August'20 Message from the CEO
CEO Skål International
The first balance sheets
The tremendous blow inflicted by COVID-19 on international Tourism is evident in data from the World Tourism Organisation (UNWTO), which shows that the cost up to May was already three times higher than that of the 2009 global economic crisis. While the situation continues to evolve, the specialist agency of the United Nations has provided the first comprehensive analysis of the impact of the pandemic, both in terms of the number of tourists and the loss of income worldwide.
The latest edition of the UNWTO World Tourism Barometer (July 2020) shows that the almost total confinement imposed in response to the pandemic reduced the number of international tourists by 98% in May compared to 2019. The Barometer also shows a year-on-year decrease of 56% in tourist arrivals between January and May. That means 300 million fewer tourists and US$ 320 billion lost in international Tourism revenue: more than triple the international Tourism revenue lost in the global economic crisis of 2009.
This latest data makes clear the importance of restarting Tourism as soon as it is safe to do so. The drastic drop in international Tourism puts the livelihoods of millions of people at risk. Governments in all regions of the world have a dual responsibility: to prioritise public health while protecting jobs and businesses.
40% of destinations have already relaxed travel restrictions.
The responsible reactivation of Tourism is beginning around the world as the number of destinations that relax travel restrictions and adapt to the new reality grows. According to the latest UNWTO analysis, 40% of the world's destinations have already relaxed the restrictions they imposed on international Tourism in response to the pandemic.
The United Nations specialist agency for Tourism has been monitoring responses to the pandemic globally since the start of the crisis. The latest figures, recorded at the end of July, are rising, compared to those of June, when only 22% of destinations had relaxed restrictions, or May, when only 3% had done so, and confirm the trend toward a slow but continuous adaptation and a responsible restart of international Tourism.
At the same time, however, of the 87 destinations that have relaxed travel restrictions so far, only four have completely lifted all restrictions, while 83 have eased them, but maintaining some measures, such as the partial closure of existing borders.
In the midst of the global reopening, the WHO itself has already recognised that international travel bans cannot be maintained indefinitely and that countries need to do more locally to reduce the spread of the Coronavirus within their borders.
ISO standards - Standardised international protocols
We must also speak seriously about the application of standardised international protocols. As we have advanced, progress is already being made on the special ISO standards for the Tourism sector and an initiative that will boost the confidence of the traveller at a global level upon completion.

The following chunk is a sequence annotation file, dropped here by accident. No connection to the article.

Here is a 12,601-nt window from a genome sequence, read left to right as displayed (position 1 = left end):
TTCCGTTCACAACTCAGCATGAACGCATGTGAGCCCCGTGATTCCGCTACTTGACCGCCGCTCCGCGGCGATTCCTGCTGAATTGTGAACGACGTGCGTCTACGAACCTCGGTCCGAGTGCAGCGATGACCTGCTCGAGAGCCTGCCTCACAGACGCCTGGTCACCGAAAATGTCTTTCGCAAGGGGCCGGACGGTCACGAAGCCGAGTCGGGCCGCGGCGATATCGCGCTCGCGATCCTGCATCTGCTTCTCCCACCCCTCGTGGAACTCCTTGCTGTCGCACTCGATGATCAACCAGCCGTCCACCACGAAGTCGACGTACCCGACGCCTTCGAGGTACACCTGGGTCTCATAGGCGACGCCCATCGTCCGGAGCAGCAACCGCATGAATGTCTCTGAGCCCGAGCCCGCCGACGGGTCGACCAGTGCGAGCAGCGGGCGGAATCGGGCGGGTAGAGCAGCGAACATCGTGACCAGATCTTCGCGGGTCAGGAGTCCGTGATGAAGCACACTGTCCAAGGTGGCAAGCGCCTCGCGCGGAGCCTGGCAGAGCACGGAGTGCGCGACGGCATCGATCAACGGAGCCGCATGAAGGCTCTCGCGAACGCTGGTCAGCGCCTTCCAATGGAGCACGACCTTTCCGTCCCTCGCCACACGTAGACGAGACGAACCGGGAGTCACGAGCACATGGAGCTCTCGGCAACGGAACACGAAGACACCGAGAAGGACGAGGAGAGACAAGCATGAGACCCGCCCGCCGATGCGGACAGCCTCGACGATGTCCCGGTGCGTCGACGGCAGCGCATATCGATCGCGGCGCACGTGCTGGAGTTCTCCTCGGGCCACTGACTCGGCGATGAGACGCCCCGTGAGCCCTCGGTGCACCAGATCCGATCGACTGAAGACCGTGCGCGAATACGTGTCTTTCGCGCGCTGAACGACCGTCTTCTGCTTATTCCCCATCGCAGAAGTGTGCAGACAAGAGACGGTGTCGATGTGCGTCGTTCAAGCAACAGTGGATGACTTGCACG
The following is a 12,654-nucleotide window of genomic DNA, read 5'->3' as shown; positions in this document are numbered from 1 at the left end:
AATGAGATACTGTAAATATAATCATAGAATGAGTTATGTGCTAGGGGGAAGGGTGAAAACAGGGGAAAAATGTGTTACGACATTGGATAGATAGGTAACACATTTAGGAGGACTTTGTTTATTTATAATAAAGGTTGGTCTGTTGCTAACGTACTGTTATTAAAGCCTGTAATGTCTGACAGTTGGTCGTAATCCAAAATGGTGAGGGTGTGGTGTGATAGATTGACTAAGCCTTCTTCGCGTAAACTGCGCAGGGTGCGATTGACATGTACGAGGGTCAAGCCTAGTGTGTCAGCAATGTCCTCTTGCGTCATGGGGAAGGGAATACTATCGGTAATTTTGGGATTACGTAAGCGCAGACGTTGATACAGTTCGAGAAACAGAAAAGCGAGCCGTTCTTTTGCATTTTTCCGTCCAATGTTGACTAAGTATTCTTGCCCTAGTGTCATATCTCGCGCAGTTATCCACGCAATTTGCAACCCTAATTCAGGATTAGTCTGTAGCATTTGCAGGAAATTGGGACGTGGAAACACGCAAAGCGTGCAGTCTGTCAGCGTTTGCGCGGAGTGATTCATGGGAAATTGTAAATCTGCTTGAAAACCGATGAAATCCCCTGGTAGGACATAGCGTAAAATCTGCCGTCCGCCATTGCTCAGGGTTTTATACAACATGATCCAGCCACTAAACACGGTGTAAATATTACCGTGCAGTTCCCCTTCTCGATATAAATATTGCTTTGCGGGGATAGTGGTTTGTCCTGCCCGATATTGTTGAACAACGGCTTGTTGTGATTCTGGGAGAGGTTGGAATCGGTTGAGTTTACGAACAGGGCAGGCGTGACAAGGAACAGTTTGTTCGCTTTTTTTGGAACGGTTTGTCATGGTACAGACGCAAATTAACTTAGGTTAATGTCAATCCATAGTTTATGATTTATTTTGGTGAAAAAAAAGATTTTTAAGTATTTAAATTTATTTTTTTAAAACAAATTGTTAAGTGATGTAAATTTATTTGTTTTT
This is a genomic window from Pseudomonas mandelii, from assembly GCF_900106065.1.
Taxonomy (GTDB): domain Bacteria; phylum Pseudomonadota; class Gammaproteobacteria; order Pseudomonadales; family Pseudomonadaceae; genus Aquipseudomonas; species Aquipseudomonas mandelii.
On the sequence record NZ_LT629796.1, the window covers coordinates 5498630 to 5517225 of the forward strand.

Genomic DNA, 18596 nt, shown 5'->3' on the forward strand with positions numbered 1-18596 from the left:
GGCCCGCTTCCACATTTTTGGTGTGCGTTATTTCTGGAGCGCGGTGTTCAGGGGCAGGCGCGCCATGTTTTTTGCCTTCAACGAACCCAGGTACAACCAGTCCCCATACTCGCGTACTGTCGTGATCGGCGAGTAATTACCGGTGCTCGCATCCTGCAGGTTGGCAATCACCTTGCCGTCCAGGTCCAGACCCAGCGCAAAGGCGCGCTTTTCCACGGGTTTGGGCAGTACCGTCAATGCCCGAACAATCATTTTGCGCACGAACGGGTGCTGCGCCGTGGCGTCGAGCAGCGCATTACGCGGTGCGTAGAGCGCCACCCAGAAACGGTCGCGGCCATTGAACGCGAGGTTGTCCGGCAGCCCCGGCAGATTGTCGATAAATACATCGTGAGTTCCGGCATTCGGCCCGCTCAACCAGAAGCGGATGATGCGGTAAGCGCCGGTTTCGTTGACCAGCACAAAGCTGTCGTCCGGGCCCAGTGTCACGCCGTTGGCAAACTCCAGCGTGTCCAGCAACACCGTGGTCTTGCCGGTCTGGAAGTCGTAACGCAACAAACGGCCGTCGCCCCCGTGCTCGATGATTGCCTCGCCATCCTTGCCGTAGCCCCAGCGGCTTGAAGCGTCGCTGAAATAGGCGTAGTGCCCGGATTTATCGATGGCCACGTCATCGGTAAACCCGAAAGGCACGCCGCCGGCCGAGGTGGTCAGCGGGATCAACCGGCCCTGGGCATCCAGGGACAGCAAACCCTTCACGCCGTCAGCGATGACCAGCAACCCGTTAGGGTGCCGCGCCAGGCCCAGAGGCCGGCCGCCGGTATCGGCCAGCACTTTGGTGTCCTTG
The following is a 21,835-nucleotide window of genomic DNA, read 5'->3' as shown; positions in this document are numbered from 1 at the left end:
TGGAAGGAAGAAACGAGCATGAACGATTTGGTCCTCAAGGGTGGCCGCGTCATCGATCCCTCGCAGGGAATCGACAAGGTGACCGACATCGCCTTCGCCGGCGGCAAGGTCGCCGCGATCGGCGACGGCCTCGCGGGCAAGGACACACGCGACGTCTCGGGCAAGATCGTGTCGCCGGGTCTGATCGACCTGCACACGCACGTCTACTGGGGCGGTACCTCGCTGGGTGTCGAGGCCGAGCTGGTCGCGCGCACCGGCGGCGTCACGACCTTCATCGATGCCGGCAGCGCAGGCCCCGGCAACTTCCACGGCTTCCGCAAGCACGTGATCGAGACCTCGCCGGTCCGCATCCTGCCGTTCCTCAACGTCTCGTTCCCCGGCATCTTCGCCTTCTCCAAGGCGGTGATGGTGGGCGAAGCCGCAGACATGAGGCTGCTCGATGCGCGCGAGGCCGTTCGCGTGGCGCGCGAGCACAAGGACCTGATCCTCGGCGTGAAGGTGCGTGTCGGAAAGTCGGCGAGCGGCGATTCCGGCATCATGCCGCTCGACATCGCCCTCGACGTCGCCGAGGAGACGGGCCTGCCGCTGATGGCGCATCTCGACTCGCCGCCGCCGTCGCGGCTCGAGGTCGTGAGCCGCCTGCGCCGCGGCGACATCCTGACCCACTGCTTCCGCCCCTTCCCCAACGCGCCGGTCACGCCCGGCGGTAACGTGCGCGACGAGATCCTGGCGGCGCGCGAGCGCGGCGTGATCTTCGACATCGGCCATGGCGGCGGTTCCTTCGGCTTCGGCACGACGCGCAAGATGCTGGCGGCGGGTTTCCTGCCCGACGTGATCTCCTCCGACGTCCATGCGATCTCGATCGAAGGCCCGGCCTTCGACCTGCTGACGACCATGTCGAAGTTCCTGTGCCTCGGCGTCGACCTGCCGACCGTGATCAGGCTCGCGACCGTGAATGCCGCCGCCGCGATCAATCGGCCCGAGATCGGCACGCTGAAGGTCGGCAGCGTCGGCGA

The main challenge facing companies in almost all countries has been the lack of a coherent approach, even at the national level. It is important to underscore the role that ISO standards play in providing clarity and establishing sufficient confidence.
The ISO's technical committee on Tourism and Services is in search of tools to support the industry and to prevent the further spread of COVID-19.
With these new specifications, there is hope in countries where Tourism is one of their main sources of income, regardless of their size, that they will be able to benefit from unequivocal guidance on how they should protect both their employees and their customers.
The system will be a check list so that companies can verify whether they have all the procedures, documents and safety measures that must be implemented within their organisation, especially with a view to reopening their establishments to the public.
Managing all of these new and changing measures, informing all staff and sending them the procedures, will be a process that will take too long if it is not done through a technological tool. That is why it will be important to get advice on incorporating this technology into companies within the sector.
As of today, we know that we will have to live with COVID-19 for the foreseeable future, so we must do all we can to protect health, while restoring consumer confidence and driving the recovery.
Within professional forums, there is already talk of the gradual recovery of international Tourism in the second half of 2020, followed by those countries that expect a later rebound in the first part of 2021. But the recovery will come!
That is why we continue to echo the UNWTO campaign, #ViajaMañana, or #TravelTomorrow.
Stay safe and strong so we can all travel soon.